The post Nursery Safety Series – Part 2: Bedding appeared first on Up the Hill: Blog of Jack and Jill Boutique - Little Luxuries for Baby and Child.
We love a beautiful and well-designed nursery as much as the next person, but first and foremost, safety must be a concern. Last week in our nursery safety series, we discussed crib safety. This time we’ll go more specific in the safety of the individual nursery bedding items. The very bedding the you coo over could be very detrimental to baby, so follow this tips to prevents SIDS and protect the life of your baby.
As we discussed in the last blog post, the mattress itself is extremely important. It should be firm, but not too firm that it provides discomfort for your baby. You should not be able to insert more than two fingers between the crib and the mattress.
Stuffed animals can be of contention to your little one. Yes, they are adorable and fun to look at, but they can pose a significant risk of suffocation to your baby. The best way to display stuffed animals is on chairs or shelving. Babies should play with stuffed animals only when supervised.
Crib bumpers have become a much debated subject with the American Academy of Pediatrics. Crib bumpers have been frowned upon because they inhibit the circulation of fresh air in the crib, which can lead to SIDS. Older babies may also use the bumper to escape out of the crib. However, bumpers do protect your child from bumps and bruises, especially on the head. So, to bumper or not to bumper? If you decide to purchase a bumper for your baby crib bedding, use these safety precautions:
- Opt for a firmer bumper rather than a soft, pillowy one to avoid suffocation.
- Make sure any ties are 7 – 9 inches long. Any shorter and they won’t stay tied, any longer and they are a strangulation risk.
- Avoid using bumpers that attach only at the top. Opt for bumpers that have 12-16 ties on the top and the bottom of the bumper to ensure it’s secure and doesn’t pose a strangulation risk.
- There should be no overlaps or gaps in the padding. Make sure it fits snugly with the mattress.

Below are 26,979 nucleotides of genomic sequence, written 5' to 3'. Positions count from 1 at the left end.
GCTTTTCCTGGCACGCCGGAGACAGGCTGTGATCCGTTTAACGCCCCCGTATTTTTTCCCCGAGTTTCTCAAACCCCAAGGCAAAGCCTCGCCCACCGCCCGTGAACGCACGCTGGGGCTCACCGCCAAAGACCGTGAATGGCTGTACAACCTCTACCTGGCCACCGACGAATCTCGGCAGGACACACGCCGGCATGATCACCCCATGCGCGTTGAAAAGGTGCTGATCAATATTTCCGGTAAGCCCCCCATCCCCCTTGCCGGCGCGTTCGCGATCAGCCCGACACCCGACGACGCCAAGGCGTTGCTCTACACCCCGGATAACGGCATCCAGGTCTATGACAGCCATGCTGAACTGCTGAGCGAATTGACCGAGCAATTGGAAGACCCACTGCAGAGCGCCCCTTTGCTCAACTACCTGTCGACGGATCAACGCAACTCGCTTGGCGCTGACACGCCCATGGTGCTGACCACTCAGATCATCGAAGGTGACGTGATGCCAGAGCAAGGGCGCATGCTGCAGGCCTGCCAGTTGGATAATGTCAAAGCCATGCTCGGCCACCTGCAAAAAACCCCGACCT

Now they make breathable mesh bumpers to help circulate the oxygen inside of the crib to decrease the risk of SIDS.
There’s also safety precautions to take with your covers and sheets. Opt for a snugly-fitting crib sheet with Velcro straps – it should not slip at all. Some sheets have elastic only at the corners. The sheets you purchase should have elastic all the way around to keep it firmly in place. Bedding can also shrink after the first washing, depending on the material. Sheets that are 100% cotton rather than other blends tend to hold up better after several wash/dry cycles.
Blankets should be thin and breathable. Any heavy comforter poses a risk of suffocation. Tuck the blanket firmly inside of the mattress in between the crib and the wall. The blanket should be no higher than your baby’s chest. The covers should be made with cotton-based thread – any nylon thread will start to come apart and ball up when put in the dryer, posing a choking risk to the baby.
Many baby nursery sets are absolutely beautiful, and it’s hard to stop for a second and consider safety. Not making the right decisions in bedding can cause injury or, in some tragic cases, death. No matter if you are choosing baby boy bedding or baby girl bedding, follow these general tips to make sure your baby is happy and healthy; after all, the safety of your baby ultimately rests with you.
The post Nursery Safety Series – Part 2: Bedding appeared first on Up the Hill: Blog of Jack and Jill Boutique.